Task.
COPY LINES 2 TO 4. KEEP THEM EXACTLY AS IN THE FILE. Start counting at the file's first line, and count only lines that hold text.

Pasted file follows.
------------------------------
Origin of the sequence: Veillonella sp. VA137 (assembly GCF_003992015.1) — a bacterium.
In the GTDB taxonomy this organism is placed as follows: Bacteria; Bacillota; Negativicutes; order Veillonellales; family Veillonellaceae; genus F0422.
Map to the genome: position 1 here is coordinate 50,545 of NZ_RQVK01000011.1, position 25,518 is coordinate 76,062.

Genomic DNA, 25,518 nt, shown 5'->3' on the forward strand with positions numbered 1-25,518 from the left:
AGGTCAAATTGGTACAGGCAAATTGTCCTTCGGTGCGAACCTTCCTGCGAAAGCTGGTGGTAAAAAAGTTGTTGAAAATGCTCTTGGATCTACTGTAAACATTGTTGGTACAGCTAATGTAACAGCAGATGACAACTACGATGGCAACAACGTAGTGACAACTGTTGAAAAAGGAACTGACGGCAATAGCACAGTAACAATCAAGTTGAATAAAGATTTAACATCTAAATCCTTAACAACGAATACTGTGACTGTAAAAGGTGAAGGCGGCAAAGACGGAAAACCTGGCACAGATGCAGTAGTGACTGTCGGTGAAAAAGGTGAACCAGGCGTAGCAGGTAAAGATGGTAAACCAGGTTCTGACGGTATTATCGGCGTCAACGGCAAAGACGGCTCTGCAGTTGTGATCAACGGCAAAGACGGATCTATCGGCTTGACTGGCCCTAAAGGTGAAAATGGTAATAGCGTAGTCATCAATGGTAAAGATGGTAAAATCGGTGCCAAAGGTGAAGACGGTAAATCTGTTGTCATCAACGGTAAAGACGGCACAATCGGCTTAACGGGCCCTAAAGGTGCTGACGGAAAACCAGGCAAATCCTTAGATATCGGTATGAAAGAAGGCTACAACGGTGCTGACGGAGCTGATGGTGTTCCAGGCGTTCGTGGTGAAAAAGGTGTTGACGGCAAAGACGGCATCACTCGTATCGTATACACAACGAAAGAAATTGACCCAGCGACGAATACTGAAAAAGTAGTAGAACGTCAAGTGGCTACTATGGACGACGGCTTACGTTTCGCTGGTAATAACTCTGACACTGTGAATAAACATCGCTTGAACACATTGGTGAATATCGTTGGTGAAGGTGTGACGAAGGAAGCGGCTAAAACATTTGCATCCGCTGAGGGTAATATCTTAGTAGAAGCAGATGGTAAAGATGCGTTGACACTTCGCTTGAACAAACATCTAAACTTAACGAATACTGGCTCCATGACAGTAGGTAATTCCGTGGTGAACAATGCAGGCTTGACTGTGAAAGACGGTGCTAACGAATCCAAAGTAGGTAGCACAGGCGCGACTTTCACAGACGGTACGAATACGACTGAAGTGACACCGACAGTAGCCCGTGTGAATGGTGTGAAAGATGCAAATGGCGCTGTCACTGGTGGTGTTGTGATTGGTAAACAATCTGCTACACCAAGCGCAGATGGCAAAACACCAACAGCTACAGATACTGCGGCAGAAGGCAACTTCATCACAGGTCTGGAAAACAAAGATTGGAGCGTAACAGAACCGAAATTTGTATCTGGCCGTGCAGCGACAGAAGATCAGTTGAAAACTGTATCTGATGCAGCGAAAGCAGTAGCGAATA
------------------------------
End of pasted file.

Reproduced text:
In the GTDB taxonomy this organism is placed as follows: Bacteria; Bacillota; Negativicutes; order Veillonellales; family Veillonellaceae; genus F0422.
Map to the genome: position 1 here is coordinate 50,545 of NZ_RQVK01000011.1, position 25,518 is coordinate 76,062.

Genomic DNA, 25,518 nt, shown 5'->3' on the forward strand with positions numbered 1-25,518 from the left: